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For those interested in nuclear physics:
5 responses to “… why spin tales? …”
Very good. That science too creates myths, arguments, language. Saw this article just recently, about a family lost in Siberia for 40 years. From the article: “The family’s principal entertainment, the Russian journalist Vasily Peskov noted, ‘was for everyone to recount their dreams.'” Thought you might be interested. Campbell is so amazing. Thanks for that reminder!
Read more: http://www.smithsonianmag.com/history-archaeology/For-40-Years-This-Russian-Family-Was-Cut-Off-From-Human-Contact-Unaware-of-World-War-II-188843001.html#ixzz2KAr51bEV
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Hi Joe, yes, I read the article of this amazing family when it made the rounds on facebook. Touching that … ‘Well, since you have travelled this far, you might as well come in.’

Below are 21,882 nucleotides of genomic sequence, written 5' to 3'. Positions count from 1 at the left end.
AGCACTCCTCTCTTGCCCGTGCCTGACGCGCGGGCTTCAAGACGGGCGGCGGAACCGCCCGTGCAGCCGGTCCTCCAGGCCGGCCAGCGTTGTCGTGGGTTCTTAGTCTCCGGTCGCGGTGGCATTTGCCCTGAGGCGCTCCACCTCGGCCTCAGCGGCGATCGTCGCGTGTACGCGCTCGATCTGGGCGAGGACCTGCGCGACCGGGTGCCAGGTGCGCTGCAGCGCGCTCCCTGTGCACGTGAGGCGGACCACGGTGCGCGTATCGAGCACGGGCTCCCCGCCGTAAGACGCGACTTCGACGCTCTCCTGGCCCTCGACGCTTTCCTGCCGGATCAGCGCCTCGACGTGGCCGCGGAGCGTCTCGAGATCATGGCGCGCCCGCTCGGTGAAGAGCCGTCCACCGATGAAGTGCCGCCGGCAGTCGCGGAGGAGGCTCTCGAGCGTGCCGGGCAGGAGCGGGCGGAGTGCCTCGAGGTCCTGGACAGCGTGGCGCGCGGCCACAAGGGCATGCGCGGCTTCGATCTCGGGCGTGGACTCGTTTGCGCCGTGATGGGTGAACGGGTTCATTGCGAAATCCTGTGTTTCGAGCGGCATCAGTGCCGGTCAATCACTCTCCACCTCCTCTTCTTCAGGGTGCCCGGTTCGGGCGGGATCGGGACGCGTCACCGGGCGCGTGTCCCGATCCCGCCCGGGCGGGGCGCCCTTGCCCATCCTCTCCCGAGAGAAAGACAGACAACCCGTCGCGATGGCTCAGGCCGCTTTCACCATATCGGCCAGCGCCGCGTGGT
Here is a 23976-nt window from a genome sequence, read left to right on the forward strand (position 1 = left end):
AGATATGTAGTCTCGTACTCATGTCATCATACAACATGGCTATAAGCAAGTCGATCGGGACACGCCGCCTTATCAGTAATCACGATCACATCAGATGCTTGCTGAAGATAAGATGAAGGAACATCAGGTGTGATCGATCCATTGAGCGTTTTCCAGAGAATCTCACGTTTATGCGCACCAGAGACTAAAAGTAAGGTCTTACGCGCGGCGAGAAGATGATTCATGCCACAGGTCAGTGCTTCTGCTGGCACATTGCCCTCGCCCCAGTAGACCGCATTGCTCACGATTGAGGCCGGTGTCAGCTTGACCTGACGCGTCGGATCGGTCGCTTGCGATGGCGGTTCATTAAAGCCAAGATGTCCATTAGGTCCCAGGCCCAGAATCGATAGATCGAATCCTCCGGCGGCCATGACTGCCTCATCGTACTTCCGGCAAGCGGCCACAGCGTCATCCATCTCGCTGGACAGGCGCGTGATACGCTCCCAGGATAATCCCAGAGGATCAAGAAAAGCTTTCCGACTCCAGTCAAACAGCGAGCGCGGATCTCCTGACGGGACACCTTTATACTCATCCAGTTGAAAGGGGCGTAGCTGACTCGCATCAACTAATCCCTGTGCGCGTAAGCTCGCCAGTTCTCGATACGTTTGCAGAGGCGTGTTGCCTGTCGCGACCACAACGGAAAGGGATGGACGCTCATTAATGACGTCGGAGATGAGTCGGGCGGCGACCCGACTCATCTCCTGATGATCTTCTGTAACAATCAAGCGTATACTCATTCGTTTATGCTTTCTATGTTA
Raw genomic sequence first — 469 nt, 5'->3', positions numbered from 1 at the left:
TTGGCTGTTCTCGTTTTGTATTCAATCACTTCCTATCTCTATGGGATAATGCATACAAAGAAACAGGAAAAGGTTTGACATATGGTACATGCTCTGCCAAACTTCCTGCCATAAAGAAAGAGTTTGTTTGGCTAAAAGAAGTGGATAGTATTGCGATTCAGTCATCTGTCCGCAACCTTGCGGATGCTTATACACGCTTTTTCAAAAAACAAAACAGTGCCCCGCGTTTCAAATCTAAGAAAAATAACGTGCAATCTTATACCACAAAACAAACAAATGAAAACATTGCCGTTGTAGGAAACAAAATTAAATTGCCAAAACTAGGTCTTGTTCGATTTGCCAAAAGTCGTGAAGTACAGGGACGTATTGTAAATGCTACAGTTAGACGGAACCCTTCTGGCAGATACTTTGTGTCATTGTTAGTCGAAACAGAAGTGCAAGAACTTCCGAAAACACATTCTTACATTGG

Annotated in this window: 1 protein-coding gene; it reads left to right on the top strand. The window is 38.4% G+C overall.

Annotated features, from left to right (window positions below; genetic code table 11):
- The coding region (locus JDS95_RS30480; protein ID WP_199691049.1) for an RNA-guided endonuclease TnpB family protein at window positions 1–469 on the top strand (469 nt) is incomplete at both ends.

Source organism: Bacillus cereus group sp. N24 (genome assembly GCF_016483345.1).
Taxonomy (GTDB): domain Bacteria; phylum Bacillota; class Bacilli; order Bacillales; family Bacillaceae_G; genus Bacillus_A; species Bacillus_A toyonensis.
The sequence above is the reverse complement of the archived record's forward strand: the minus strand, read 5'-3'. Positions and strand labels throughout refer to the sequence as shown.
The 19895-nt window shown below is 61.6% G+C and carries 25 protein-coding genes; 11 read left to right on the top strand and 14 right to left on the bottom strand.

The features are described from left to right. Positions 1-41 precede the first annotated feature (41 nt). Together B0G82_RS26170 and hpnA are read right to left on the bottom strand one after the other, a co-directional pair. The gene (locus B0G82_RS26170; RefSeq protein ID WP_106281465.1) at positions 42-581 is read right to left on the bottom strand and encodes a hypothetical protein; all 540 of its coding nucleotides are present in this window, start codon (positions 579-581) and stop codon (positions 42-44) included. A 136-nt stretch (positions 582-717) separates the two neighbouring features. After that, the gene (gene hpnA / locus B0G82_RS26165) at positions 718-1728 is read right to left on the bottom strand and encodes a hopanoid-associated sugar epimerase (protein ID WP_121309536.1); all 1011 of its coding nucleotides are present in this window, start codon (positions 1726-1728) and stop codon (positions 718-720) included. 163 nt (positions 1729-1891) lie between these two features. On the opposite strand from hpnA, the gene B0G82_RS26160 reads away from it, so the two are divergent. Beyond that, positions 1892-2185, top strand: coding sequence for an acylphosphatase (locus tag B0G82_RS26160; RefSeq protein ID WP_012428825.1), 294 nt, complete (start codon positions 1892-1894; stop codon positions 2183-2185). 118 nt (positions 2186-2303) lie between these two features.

I’d have loved to be a fly on the wall when they shared their dreams.
Have you heard of the dream-sharing culture of the Malaysian Senoi? – http://www.malaysiasite.nl/senoieng.htm
Their society was free of crime and mental illness. Every morning the entire family discussed their dreams.
sharing dreams is a wonderful experience and it is a wonder to me that it would seem that there have always been stories. Again thank you for such a thought provoking post. – Diane
Thanks, Diane. Yes, it seems as long as we can remember there has been a need to share overlapping realities of experiences through retelling, including dreams, and during that process bring (create) past and the future into the now. Multiple stories make a many-faceted mirror that reflects humanity back to itself.